Imagine that you're 40,000 feet above the ground, but instead of peering out a small oval window and looking at clouds (or darkness), you turn your head and see a dingo wandering about. Don't worry, it's not on the plane's wing feasting on wires and electronics, he's in your Gear VR headset. This is what Australian airline Qantas is working towards. Along with Samsung, Qantas has launched a new trial entertainment service that gives fliers a Gear VR headset during their flight.
We tried Microsoft's augmented reality demo and couldn’t stop smiling
Many suspected that Microsoft would toss its hat into the virtual reality headset game. After all, Oculus VR was successful enough with its Kickstarter campaign that Facebook ended up purchasing it for $two billion, and longtime console rival Sony jumped into the fray not long ago with its Project Morpheus. While Microsoft did reveal its own head-mounted display, the HoloLens isn’t competing in the VR space, but is instead paving new paths for augmented realities. We got a chance to try it ourselves and you’re probably wondering, “Is it any good?” Simply put, if it's executed correctly, it has the potential to be transformative.
Few things can top an Oculus Rift hack that involves hands and music
A Kiwi design student named Bryon Mallett has come up with Pensato, a virtual reality interface for controlling music devices and software that, unlike most other Oculus Rift-based projects out there, makes pretty good use of human hands. In a video he posted to YouTube back in September, Mallet can be seen creating some music — actually the “final compositional output” for his Masters of Design Innovation — using popular music creation software Ableton Live and his Penasto interface, which allows him to interact with various sound controls using a pair of custom VR gloves as if they were physical objects.
This may be the best way to control virtual reality
While virtual reality headsets are going through a renaissance period, VR controllers are still stuck in the Wild West. Many companies are trying to find the best ways to allow you to interact in these virtual worlds, but unfortunately, there is no clear great way to do it quite yet. To be fair, coming up with a solution that allows people to reach out into virtual worlds to pick up things with their hands is no easy task, but if anyone’s got a fighting chance at solving the puzzle, it’s Sixense.
Looks like Nvidia isn't the only GPU company equipped to take on VR latency
While PC gamers are excited about the release of Nvidia’s GeForce GTX 980 graphics card, it is the Oculus community that is gushing over the GPU. The 980 has become a darling of the VR community with Nvidia’s claims that the new Maxwell-architecture video card will cut latency by up to 50%. It also helps that Oculus VR used the GTX 980 on its systems at its inaugural Oculus Connect event held in September.
Oculus confirms that Crescent Bay prototype isn't for sale
If you recently ordered an Oculus Rift development kit 2, but are still waiting for it to arrive, you might be wondering if Oculus will let you hold off on DK2 in favor of the newer, snazzier Crescent Bay prototype. At least, that’s a situation we found ourselves in.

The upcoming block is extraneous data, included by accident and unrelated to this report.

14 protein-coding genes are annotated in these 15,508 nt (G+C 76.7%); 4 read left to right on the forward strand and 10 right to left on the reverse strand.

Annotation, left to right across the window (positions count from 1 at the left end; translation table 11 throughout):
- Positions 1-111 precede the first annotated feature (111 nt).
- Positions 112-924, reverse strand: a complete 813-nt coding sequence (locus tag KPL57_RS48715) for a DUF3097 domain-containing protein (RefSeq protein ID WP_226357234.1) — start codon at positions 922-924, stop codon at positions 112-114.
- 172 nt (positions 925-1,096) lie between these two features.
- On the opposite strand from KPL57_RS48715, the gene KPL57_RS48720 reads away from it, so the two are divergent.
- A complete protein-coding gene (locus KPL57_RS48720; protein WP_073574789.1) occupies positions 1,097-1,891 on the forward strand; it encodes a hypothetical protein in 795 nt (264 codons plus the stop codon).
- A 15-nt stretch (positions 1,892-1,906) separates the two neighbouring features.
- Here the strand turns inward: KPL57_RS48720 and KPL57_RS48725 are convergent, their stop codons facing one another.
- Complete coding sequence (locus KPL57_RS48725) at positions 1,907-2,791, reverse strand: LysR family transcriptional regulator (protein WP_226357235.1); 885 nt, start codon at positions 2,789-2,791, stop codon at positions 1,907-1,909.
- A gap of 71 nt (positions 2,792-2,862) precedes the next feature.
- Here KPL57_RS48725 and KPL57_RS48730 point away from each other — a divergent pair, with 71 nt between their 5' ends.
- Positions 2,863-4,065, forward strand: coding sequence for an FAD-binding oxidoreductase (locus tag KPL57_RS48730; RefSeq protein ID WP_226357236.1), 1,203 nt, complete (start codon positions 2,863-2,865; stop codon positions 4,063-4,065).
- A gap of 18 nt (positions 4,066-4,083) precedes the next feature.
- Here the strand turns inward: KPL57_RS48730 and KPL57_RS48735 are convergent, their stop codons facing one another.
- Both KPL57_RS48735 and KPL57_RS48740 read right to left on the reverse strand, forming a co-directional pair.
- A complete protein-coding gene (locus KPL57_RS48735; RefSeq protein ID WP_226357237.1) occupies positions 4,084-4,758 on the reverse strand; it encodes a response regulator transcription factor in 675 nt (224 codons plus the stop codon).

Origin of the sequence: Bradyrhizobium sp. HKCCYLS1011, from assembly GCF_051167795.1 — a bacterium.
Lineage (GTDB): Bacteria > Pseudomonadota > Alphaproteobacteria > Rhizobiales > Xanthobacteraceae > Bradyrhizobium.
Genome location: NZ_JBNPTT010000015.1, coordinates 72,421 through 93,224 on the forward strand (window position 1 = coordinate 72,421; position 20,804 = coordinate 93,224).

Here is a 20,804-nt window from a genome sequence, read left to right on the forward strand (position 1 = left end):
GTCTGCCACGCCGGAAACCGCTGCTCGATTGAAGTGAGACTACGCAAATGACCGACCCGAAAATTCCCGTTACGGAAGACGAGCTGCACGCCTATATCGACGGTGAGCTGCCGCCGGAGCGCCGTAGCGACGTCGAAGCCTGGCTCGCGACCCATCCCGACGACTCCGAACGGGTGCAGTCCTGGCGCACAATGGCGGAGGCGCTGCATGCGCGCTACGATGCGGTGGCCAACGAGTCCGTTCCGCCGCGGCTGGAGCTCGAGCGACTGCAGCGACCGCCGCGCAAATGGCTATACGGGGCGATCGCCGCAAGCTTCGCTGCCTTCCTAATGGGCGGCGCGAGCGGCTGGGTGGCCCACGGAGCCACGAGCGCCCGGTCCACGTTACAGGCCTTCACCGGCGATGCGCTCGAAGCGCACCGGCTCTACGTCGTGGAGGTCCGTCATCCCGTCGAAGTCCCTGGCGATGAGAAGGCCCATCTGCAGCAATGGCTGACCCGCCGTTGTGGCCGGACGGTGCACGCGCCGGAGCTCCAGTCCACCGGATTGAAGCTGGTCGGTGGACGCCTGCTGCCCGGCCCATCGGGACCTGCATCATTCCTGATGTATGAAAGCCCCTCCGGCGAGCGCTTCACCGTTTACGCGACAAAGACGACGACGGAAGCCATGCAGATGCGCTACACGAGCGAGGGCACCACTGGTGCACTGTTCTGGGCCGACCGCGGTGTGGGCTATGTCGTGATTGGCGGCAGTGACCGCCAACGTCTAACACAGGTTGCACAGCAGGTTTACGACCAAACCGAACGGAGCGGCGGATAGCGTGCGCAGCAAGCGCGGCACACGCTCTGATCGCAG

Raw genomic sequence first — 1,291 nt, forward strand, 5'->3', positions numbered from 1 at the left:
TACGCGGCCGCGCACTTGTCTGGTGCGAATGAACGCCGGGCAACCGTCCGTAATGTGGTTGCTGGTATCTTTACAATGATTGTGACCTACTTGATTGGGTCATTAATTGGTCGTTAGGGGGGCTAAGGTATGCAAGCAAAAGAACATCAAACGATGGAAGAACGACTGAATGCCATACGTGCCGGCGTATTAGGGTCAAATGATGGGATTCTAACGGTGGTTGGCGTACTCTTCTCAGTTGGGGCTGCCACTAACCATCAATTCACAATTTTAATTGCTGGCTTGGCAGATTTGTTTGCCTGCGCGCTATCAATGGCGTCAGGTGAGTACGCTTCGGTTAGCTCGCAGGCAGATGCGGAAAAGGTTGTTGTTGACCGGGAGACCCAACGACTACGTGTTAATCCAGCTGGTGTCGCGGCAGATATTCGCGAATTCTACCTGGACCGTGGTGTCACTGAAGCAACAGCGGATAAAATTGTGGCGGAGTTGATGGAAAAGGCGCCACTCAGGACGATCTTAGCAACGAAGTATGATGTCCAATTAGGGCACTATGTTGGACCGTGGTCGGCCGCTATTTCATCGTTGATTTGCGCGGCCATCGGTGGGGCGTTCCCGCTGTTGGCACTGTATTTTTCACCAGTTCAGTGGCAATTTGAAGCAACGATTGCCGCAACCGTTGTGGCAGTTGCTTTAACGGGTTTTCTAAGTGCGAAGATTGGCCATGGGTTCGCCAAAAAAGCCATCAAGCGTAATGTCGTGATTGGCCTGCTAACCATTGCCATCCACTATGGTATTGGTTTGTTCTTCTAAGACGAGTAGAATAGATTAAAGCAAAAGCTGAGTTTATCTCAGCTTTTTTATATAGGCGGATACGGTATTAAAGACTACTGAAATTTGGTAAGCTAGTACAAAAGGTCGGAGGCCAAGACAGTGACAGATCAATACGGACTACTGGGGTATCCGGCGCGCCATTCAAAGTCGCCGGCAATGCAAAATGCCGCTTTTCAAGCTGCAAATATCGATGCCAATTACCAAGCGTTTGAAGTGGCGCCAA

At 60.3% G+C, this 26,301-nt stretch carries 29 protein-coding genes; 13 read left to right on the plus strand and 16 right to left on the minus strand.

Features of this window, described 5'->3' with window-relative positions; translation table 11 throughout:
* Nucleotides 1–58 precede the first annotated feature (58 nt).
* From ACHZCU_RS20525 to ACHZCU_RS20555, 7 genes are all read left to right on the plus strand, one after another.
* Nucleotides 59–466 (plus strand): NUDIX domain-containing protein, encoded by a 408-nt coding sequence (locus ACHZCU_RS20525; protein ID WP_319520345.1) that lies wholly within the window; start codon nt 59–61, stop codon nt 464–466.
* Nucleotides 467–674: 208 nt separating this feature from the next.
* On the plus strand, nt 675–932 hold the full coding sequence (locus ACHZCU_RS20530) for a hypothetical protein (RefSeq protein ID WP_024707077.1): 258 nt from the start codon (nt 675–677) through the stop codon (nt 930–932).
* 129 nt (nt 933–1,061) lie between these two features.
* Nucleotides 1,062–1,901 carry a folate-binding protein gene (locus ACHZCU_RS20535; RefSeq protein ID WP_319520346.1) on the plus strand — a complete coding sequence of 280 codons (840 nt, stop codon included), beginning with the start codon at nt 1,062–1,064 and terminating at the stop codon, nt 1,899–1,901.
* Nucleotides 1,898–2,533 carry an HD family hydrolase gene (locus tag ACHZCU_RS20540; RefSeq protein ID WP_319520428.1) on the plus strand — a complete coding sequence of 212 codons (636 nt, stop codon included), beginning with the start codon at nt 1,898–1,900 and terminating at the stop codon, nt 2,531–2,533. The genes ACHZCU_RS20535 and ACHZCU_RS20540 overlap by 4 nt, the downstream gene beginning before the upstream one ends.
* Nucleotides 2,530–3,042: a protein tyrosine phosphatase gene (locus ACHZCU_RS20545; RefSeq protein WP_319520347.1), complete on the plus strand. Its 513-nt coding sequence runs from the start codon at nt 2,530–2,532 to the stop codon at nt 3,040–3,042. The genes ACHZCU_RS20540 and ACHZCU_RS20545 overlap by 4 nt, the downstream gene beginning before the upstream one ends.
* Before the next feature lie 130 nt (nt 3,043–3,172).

Oculus making steady progress on road to consumer Rift
At its two-day Oculus Connect developer conference in Los Angeles this week, Facebook-owned Oculus VR introduced a new, improved version of its Rift virtual reality head mounted display (HMD). Called Crescent Bay, this latest prototype packs a number of improvements over the DK2 model. These improvements, the company says, are enough to ensure a level of immersion “that’s impossible to achieve with DK2.”
Some exciting things are happening in the world of virtual reality, and we're not just talking about the Oculus Rift. Multiple companies are jumping on board with the VR movement, including chip maker Qualcomm, which unveiled its Vuforia mobile vision platform that developers can use to build augmented reality (AR) applications for a new generation of digital hardware.
The concept of a bug bounty program is nothing new, and even Facebook will line your pockets with cash if you discover a qualifying security vulnerability in the social network or select acquisitions it's made. Until now, however Oculus Rift was exempt. Facebook has now extended its bug bounty program to Oculus Rift, which joins other Facebook acquisitions such as Instagram, Parse, Onavo, and Moves.
Oculus Rift will virtualize the ticket blaster experience
If you've ever been to a Chuck E. Cheese birthday party before, then you're familiar with the Ticket Blaster -- a phone booth sized contraption filled with single tickets, plus a special 1,000 ticket piece of paper. The kid celebrating his or her birthday gets to slip inside and try to grab as many tickets as possible as a vortex of wind swirls them around. Kids love it, but at select locations, Chuck E. Cheese will create a virtual Ticket Blaster experience using the Oculus Rift.